Surprise Patrick container damage reporting changes

By: Rob McKay

Stevedore clarifies system change to container trucking enterprises

Surprise Patrick container damage reporting changes
Patrick’s container reporting changes caught the industry in the hop


Container stevedore Patrick has sought to clarify its move to improve its damaged container processing system.

The first many in the port container trucking segment knew of the reform was a notice in container chain efficiency service 1-Stop on Friday.

This merely noted that Patrick management would "no longer issue damage acknowledgments to truck drivers regarding damaged containers. If a container is damaged the Shipping Line will contact Patrick directly. "

Given the level of distrust of shipping lines in parts of the landside chain relating to container charges, there was immediate concern over the weekend, particularly at the busy Port of Melbourne, with Container Transport Alliance Australia (CTAA) seeking an explanation urgently.

As it happened, Patrick is bringing Melbourne into line with practices in Fisherman Islands (FI) at the Port of Brisbane, at its Autostrad terminal, and Port Botany (PB) in Sydney.

A Patrick spokesperson passed to ATN a message to the landside industry from East Swanson Dock (ESD) terminal manager Chris Brewster.

This says: "To clarify on last week’s announcement regarding damaged containers at ESD and apologies that it wasn’t clearer.

We are putting in place a more efficient process, whereby truckers won’t have to do a u-turn and go back to the R&D office to have paperwork written up. Instead, they will proceed to the exit gate and notify security of the damage, the cameras will record an image of the damage and these photos can then be accessed for evidence as required

In line with FI and PB terminals we won’t issue a physical damage acknowledgement to truck drivers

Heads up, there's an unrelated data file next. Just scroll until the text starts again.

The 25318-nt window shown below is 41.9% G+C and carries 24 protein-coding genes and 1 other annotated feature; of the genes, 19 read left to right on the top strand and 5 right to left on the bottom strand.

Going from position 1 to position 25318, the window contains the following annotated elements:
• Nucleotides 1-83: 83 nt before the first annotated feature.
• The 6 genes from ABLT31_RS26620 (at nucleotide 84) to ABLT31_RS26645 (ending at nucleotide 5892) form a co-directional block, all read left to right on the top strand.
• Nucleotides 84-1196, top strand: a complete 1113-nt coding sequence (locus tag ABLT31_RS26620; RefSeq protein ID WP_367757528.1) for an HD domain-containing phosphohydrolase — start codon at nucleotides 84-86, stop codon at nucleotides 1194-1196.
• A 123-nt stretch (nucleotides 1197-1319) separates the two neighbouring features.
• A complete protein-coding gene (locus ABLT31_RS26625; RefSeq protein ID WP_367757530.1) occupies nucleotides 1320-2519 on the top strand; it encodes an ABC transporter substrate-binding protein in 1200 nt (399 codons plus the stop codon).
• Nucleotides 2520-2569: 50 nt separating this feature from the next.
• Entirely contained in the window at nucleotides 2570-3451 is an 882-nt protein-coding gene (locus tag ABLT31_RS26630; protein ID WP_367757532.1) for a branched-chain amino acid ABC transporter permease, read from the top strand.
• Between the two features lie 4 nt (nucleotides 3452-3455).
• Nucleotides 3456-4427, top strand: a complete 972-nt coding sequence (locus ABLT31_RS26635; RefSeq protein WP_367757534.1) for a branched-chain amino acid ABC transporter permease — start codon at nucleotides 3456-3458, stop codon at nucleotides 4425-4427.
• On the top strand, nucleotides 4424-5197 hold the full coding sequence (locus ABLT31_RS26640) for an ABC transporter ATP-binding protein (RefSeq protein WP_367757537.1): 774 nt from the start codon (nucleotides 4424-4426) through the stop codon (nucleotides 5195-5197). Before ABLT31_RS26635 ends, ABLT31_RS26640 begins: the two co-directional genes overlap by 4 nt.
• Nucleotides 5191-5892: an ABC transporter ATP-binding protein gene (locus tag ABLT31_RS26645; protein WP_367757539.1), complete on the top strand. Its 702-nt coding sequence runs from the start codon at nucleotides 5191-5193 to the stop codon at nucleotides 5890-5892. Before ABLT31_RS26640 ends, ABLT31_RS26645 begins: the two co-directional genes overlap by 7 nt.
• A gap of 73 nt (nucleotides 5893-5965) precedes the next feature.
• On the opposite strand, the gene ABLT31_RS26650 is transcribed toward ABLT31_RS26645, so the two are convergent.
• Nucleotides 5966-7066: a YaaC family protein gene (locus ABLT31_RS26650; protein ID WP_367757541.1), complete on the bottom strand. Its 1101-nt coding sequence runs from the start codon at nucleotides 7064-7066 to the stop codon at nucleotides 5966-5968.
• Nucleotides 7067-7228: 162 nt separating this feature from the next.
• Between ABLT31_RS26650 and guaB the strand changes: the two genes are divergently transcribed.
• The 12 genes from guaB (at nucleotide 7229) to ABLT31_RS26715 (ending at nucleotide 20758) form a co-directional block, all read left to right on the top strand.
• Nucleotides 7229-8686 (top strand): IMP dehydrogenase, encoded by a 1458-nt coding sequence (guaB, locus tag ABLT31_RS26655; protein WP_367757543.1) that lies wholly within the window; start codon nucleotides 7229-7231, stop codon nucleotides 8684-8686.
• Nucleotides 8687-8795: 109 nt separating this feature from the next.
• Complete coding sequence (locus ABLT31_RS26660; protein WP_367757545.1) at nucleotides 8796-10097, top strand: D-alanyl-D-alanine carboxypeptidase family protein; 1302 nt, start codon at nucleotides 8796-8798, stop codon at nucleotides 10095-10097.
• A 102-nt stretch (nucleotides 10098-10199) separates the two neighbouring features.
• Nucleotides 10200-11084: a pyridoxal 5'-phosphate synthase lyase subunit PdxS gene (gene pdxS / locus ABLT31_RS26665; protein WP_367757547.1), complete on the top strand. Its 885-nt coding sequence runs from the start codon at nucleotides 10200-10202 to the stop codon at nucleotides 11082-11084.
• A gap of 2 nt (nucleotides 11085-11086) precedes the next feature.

If a truck is damaged while at Patrick ESD please inform the control tower and our normal incident investigation will take place

 If you believe a container is too damaged for safe transport on the road, please inform the control tower and they will assist."

CTAA reports Patrick Brisbane Autostrad Terminal manager Matt Hollamby as explaining the concept there.

"Truck drivers are at liberty, indeed encouraged, to log damage with us at the out gate," Hollamby is quoted as saying.

"This information is objectively validated by our camera system which captures the state of the container at the point it leaves our control.

"This information is provided to shipping lines in relation to damage claims which may arise and generally provides conclusive evidence as to condition ... In short, the old system was paper based and had no technical back up; the current system dispenses with paper and provides photographic evidence."

CTAA advises container transport operators in Melbourne, and as necessary in the other capital city ports, revisit their standard operating instructions to ensure that drivers know to bring identified container damage to the attention of security at the terminal out gate so that photos can record the damage before the vehicle departs.

"It may be prudent also to ensure that you have processes in place to capture your own photographic evidence as soon as possible once the container is taken to its next destination," it says.

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